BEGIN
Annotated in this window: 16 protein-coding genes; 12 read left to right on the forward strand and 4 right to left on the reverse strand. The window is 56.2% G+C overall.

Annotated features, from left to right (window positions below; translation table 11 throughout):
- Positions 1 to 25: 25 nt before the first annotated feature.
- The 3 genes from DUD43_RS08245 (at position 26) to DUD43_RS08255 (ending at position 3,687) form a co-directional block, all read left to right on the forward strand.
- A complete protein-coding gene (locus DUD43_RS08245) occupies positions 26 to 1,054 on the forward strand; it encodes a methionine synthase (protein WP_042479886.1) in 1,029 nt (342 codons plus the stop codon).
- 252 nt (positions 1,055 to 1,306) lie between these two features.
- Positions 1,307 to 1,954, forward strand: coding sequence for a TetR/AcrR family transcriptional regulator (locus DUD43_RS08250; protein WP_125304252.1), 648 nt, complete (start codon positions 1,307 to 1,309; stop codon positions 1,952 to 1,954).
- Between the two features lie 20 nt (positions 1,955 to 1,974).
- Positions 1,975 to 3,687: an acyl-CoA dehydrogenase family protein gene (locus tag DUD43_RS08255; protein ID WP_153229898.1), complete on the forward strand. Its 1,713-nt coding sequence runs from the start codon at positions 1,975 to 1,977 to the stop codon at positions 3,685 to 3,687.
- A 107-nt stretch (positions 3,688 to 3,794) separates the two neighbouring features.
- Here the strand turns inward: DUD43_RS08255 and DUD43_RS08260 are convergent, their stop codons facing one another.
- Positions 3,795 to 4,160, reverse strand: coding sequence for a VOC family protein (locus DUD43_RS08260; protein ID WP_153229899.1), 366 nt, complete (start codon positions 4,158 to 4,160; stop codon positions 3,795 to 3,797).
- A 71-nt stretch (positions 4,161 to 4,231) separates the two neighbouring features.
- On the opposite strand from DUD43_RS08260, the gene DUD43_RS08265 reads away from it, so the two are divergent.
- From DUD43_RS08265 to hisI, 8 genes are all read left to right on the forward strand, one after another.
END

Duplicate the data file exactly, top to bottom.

Annotated in this window: 16 protein-coding genes; 12 read left to right on the forward strand and 4 right to left on the reverse strand. The window is 56.2% G+C overall.

Annotated features, from left to right (window positions below; translation table 11 throughout):
- Positions 1 to 25: 25 nt before the first annotated feature.
- The 3 genes from DUD43_RS08245 (at position 26) to DUD43_RS08255 (ending at position 3,687) form a co-directional block, all read left to right on the forward strand.
- A complete protein-coding gene (locus DUD43_RS08245) occupies positions 26 to 1,054 on the forward strand; it encodes a methionine synthase (protein WP_042479886.1) in 1,029 nt (342 codons plus the stop codon).
- 252 nt (positions 1,055 to 1,306) lie between these two features.
- Positions 1,307 to 1,954, forward strand: coding sequence for a TetR/AcrR family transcriptional regulator (locus DUD43_RS08250; protein WP_125304252.1), 648 nt, complete (start codon positions 1,307 to 1,309; stop codon positions 1,952 to 1,954).
- Between the two features lie 20 nt (positions 1,955 to 1,974).
- Positions 1,975 to 3,687: an acyl-CoA dehydrogenase family protein gene (locus tag DUD43_RS08255; protein ID WP_153229898.1), complete on the forward strand. Its 1,713-nt coding sequence runs from the start codon at positions 1,975 to 1,977 to the stop codon at positions 3,685 to 3,687.
- A 107-nt stretch (positions 3,688 to 3,794) separates the two neighbouring features.
- Here the strand turns inward: DUD43_RS08255 and DUD43_RS08260 are convergent, their stop codons facing one another.
- Positions 3,795 to 4,160, reverse strand: coding sequence for a VOC family protein (locus DUD43_RS08260; protein ID WP_153229899.1), 366 nt, complete (start codon positions 4,158 to 4,160; stop codon positions 3,795 to 3,797).
- A 71-nt stretch (positions 4,161 to 4,231) separates the two neighbouring features.
- On the opposite strand from DUD43_RS08260, the gene DUD43_RS08265 reads away from it, so the two are divergent.
- From DUD43_RS08265 to hisI, 8 genes are all read left to right on the forward strand, one after another.